It should start with better rubbish collection on land

PLASTIC DEBRIS IN the ocean has surfaced recently as a prominent environmental concern. Other pollution takes a greater toll on the seas—fertiliser run-off can cause damage worth $200bn-800bn a year, compared with $13bn for marine plastic litter, according to one estimate. Yet palpable, garish plastics nevertheless attract the most attention. Rich-world television audiences gasp at harrowing images of sea creatures ensnared in disposable bags. Citizens of poor but pretty places worry that rubbish washed up on once-pristine beaches puts off wealthy sun-seekers.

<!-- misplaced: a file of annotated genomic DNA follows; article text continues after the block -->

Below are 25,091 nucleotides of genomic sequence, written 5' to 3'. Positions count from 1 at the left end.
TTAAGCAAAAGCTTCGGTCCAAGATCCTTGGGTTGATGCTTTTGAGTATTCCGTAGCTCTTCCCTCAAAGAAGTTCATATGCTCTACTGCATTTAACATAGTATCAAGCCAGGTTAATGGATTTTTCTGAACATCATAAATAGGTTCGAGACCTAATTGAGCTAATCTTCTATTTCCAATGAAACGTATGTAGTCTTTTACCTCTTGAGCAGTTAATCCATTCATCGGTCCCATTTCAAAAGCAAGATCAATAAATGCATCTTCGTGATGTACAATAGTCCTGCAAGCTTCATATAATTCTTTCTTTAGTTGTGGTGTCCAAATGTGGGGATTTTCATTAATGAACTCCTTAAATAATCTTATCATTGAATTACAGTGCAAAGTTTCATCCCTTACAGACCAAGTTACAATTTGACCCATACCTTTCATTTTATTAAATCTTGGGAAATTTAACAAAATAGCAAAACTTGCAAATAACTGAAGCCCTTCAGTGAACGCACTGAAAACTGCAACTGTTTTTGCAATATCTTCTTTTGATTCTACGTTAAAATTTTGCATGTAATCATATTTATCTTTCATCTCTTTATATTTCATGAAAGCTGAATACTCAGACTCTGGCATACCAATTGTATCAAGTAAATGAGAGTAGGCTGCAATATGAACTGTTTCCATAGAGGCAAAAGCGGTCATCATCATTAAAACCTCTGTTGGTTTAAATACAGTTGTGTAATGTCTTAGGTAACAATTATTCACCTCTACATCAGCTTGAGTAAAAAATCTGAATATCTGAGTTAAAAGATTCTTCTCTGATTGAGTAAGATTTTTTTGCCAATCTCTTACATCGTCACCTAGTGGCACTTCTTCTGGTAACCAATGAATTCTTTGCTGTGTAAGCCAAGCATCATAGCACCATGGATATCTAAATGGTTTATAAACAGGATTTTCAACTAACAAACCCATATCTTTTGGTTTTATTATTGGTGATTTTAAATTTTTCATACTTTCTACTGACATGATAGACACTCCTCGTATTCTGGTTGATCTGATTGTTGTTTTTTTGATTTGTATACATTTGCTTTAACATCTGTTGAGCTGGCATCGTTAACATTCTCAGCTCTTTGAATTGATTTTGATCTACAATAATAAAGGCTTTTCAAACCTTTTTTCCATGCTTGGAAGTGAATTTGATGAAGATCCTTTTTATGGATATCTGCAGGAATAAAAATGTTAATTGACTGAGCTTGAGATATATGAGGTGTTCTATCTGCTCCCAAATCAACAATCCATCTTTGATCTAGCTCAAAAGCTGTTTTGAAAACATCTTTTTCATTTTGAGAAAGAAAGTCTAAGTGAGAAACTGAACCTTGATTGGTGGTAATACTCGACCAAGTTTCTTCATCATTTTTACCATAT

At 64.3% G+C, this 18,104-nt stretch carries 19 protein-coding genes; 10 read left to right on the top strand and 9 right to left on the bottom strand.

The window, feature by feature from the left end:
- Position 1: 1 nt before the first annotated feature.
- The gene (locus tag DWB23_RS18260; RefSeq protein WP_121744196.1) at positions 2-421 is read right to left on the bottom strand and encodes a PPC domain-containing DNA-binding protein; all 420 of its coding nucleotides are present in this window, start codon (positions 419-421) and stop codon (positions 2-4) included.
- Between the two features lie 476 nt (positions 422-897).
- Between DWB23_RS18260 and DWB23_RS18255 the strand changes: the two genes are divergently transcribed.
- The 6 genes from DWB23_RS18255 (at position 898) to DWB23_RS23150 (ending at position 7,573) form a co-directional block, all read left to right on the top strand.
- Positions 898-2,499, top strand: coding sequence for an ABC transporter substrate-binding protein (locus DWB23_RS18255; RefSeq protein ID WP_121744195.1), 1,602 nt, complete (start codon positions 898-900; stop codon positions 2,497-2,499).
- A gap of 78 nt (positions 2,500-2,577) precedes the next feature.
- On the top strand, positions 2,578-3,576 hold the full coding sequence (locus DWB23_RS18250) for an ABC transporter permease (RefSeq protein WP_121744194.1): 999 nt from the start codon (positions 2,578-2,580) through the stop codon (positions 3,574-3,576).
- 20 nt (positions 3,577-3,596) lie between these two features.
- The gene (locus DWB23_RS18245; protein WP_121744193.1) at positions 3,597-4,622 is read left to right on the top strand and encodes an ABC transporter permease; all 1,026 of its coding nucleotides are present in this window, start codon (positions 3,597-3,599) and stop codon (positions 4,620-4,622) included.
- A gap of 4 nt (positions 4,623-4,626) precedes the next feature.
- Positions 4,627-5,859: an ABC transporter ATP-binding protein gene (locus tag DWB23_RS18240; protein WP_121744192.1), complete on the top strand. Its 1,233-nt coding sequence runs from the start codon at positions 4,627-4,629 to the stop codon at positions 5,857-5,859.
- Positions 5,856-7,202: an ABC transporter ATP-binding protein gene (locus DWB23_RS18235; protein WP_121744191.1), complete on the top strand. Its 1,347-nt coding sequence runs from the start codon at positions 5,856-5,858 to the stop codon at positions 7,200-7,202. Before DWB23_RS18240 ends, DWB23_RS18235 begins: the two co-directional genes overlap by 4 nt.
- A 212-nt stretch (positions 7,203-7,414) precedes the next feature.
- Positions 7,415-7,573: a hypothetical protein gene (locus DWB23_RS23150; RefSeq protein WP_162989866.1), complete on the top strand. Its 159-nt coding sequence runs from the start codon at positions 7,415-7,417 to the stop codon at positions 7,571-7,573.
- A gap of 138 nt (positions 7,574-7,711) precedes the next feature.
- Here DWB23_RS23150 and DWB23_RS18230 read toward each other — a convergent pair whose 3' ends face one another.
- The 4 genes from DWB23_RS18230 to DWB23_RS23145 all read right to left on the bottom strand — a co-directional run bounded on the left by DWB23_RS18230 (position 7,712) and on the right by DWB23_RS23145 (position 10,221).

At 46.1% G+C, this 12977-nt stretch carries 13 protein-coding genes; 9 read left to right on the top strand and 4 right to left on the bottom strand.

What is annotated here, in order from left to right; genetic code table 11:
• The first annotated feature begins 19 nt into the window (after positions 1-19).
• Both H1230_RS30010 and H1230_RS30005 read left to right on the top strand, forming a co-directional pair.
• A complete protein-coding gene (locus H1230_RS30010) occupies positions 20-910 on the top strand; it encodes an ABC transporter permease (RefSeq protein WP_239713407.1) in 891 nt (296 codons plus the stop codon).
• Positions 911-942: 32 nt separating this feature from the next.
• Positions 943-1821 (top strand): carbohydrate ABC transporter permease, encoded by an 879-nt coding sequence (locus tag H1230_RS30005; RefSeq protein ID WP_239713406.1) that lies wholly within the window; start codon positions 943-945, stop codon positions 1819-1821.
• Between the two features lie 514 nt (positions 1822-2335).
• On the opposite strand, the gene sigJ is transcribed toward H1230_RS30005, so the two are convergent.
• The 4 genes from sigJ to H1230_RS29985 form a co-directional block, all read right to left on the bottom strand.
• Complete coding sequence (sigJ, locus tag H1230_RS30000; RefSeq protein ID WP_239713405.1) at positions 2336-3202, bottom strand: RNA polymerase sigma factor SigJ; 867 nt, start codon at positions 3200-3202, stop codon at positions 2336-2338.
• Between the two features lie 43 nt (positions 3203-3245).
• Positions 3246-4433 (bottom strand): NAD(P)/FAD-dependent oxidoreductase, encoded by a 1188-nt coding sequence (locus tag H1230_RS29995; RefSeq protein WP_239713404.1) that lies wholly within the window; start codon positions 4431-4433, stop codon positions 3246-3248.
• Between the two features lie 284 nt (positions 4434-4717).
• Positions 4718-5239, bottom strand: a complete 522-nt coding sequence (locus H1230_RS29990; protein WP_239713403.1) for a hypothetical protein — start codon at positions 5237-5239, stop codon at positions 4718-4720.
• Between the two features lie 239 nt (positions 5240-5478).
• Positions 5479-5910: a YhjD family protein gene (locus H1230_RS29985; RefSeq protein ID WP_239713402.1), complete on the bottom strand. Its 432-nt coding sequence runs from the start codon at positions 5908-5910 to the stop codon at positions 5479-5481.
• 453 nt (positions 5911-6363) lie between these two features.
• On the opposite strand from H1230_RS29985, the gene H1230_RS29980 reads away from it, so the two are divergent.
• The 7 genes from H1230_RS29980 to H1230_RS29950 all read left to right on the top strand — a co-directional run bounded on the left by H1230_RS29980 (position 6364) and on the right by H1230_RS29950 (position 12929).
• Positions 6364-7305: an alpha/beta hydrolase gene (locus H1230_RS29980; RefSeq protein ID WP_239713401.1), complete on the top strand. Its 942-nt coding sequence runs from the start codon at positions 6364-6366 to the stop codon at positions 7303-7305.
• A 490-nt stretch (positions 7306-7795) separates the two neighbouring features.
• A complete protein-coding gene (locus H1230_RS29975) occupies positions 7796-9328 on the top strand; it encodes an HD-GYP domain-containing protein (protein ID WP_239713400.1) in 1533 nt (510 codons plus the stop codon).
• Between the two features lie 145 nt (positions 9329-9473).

The best solution is better rubbish collection in Asia. Just ten countries, eight of them Asian, spew two-thirds of all marine plastic litter originating on land (ships shed some, too, particularly old nets). Fully 90% of the stuff discharged by waterways comes from ten rivers, two in Africa and the rest in Asia. Around 1.5m tonnes of plastic flows down the Yangzi river in China each year, compared with 18 tonnes from the Thames. Scooping all this up will be hard.